The K4 team couldn’t have been more thrilled when The Community Bankers Association of Ohio announced that the 2017 annual convention would be held in our hometown of Cincinnati, OH this summer. While we look forward to visiting and networking with our fellow CBAO members, we’d like to share a short list of new community bank design trends that have been implemented within the Cincinnati market by the K4 design team. Should time permit, feel free to stop by and check them out while visiting the Queen City!
First Financial Bank – 435 Sycamore Street Cincinnati, OH 45202
Located in downtown Cincinnati, this contemporary micro-branch features on-street access and public frontage in the First Financial Center corporate headquarters which doesn’t have a lobby branch. This location is only 890 square feet with two sit down teller pods, a private office, and a waiting area. The ATM and night deposit are in the main entrance lobby space that can be separated for 24-hour access. With full height glass doors, this results in an ATM only area offering “after business hours” banking with entrance granted via the customer’s ATM card. This branch is a great example of the use of branded environmental graphics that are visible from the public streets through exterior glass walls, conveying brand consistency amongst other Cincinnati locations and solidifying the First Financial brand within the Cincinnati market. This micro-branch concept works well when affiliated with a Main Office that doesn’t perform transaction based activities, but is instrumental in increasing your branch network while decreasing the footprint size. If you are seeking to lessen the number of branch staff, as well as operating costs, this may be a good direction for your bank, but you must also be willing to consider technology implementation.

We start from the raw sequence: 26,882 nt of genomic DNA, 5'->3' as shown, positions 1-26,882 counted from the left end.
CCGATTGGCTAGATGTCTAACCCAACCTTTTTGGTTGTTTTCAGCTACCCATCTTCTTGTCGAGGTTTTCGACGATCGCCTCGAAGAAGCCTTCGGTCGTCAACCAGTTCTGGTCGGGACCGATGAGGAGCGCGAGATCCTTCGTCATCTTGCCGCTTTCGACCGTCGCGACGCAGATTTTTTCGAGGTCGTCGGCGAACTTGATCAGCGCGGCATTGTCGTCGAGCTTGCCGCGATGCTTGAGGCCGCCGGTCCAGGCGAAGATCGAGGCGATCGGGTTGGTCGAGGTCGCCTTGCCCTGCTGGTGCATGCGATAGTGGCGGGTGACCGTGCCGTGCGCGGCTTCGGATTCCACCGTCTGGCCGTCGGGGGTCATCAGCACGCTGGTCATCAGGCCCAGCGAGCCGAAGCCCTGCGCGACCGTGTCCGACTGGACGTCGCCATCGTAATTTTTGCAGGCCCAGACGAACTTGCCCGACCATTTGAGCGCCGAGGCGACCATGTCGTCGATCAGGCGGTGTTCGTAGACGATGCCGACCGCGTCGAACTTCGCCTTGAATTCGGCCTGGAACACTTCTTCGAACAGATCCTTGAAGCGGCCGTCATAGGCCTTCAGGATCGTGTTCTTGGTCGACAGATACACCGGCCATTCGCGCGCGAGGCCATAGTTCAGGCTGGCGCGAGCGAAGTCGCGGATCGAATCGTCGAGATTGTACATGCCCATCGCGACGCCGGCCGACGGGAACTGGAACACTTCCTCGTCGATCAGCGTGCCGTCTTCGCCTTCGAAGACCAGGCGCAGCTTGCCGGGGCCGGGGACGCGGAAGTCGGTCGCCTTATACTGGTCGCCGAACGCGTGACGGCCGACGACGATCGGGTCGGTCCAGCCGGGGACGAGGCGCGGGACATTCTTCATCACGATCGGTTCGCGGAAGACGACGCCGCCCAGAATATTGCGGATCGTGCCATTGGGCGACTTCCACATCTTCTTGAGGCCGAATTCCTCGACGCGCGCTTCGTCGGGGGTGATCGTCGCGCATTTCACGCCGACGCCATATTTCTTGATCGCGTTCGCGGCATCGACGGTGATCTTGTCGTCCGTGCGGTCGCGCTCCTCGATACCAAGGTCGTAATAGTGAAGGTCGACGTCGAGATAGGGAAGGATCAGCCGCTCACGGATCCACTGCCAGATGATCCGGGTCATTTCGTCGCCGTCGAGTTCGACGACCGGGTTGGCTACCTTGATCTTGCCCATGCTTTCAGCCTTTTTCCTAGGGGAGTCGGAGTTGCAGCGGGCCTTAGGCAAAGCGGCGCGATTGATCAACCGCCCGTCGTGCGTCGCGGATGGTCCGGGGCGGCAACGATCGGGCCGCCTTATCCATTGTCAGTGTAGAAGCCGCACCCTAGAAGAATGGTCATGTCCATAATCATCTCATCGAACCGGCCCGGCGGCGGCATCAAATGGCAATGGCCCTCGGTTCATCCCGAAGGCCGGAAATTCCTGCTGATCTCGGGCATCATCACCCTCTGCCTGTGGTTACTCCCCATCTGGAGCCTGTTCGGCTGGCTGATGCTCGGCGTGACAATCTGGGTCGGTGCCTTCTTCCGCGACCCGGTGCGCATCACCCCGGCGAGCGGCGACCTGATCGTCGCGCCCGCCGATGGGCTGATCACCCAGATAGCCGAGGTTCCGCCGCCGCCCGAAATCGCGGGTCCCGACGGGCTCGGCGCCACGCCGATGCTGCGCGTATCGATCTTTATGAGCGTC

Northside Bank & Trust Co. – 2739 Madison Road Cincinnati, OH 45209
Located within an urban, trendy, and revitalized area in close proximity to downtown Cincinnati (Hyde Park), this branch features two teller pods manned by Universal Bankers to provide a personalized banking experience. Also incorporated is the use of vibrant colors and environmental graphics to cater to the local younger demographic, and walkability of the neighborhood. There is even a dog-friendly space within the branch, which illustrates the concept of designing the space around the community experience, as well as catering to the unique demographics of each branch within a network. This branch transformation concept can work in urban as well as rural areas that are pedestrian friendly, and supports commercial development efforts of attracting in new millennial businesses.
Forcht Bank – 502 Madison Ave. Covington, KY 41011